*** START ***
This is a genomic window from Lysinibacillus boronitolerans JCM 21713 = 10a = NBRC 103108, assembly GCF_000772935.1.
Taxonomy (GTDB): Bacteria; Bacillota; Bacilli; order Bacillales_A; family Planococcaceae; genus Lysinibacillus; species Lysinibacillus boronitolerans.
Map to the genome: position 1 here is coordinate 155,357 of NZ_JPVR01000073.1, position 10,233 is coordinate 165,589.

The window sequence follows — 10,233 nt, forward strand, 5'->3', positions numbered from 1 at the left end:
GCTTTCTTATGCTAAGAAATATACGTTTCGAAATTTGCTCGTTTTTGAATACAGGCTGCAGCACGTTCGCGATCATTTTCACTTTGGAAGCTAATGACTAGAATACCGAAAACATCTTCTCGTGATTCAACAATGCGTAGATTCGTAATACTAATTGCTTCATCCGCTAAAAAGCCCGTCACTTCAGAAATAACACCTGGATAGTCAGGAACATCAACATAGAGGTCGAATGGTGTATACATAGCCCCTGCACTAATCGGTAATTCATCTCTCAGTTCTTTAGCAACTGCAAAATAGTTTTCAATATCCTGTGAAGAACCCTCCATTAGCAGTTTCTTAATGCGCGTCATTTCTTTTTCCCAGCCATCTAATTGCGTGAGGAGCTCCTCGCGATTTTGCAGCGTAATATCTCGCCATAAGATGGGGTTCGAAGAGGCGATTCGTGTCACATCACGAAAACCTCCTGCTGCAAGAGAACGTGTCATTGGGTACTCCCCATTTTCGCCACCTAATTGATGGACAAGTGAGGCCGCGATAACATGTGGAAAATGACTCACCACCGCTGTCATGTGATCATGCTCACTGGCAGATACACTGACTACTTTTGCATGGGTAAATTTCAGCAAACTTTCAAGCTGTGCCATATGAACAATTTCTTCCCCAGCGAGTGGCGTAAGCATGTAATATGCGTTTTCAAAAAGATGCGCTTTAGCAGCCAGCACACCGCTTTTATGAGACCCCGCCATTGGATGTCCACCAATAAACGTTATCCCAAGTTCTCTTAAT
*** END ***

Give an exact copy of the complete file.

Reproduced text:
This is a genomic window from Lysinibacillus boronitolerans JCM 21713 = 10a = NBRC 103108, assembly GCF_000772935.1.
Taxonomy (GTDB): Bacteria; Bacillota; Bacilli; order Bacillales_A; family Planococcaceae; genus Lysinibacillus; species Lysinibacillus boronitolerans.
Map to the genome: position 1 here is coordinate 155,357 of NZ_JPVR01000073.1, position 10,233 is coordinate 165,589.

The window sequence follows — 10,233 nt, forward strand, 5'->3', positions numbered from 1 at the left end:
GCTTTCTTATGCTAAGAAATATACGTTTCGAAATTTGCTCGTTTTTGAATACAGGCTGCAGCACGTTCGCGATCATTTTCACTTTGGAAGCTAATGACTAGAATACCGAAAACATCTTCTCGTGATTCAACAATGCGTAGATTCGTAATACTAATTGCTTCATCCGCTAAAAAGCCCGTCACTTCAGAAATAACACCTGGATAGTCAGGAACATCAACATAGAGGTCGAATGGTGTATACATAGCCCCTGCACTAATCGGTAATTCATCTCTCAGTTCTTTAGCAACTGCAAAATAGTTTTCAATATCCTGTGAAGAACCCTCCATTAGCAGTTTCTTAATGCGCGTCATTTCTTTTTCCCAGCCATCTAATTGCGTGAGGAGCTCCTCGCGATTTTGCAGCGTAATATCTCGCCATAAGATGGGGTTCGAAGAGGCGATTCGTGTCACATCACGAAAACCTCCTGCTGCAAGAGAACGTGTCATTGGGTACTCCCCATTTTCGCCACCTAATTGATGGACAAGTGAGGCCGCGATAACATGTGGAAAATGACTCACCACCGCTGTCATGTGATCATGCTCACTGGCAGATACACTGACTACTTTTGCATGGGTAAATTTCAGCAAACTTTCAAGCTGTGCCATATGAACAATTTCTTCCCCAGCGAGTGGCGTAAGCATGTAATATGCGTTTTCAAAAAGATGCGCTTTAGCAGCCAGCACACCGCTTTTATGAGACCCCGCCATTGGATGTCCACCAATAAACGTTATCCCAAGTTCTCTTAAT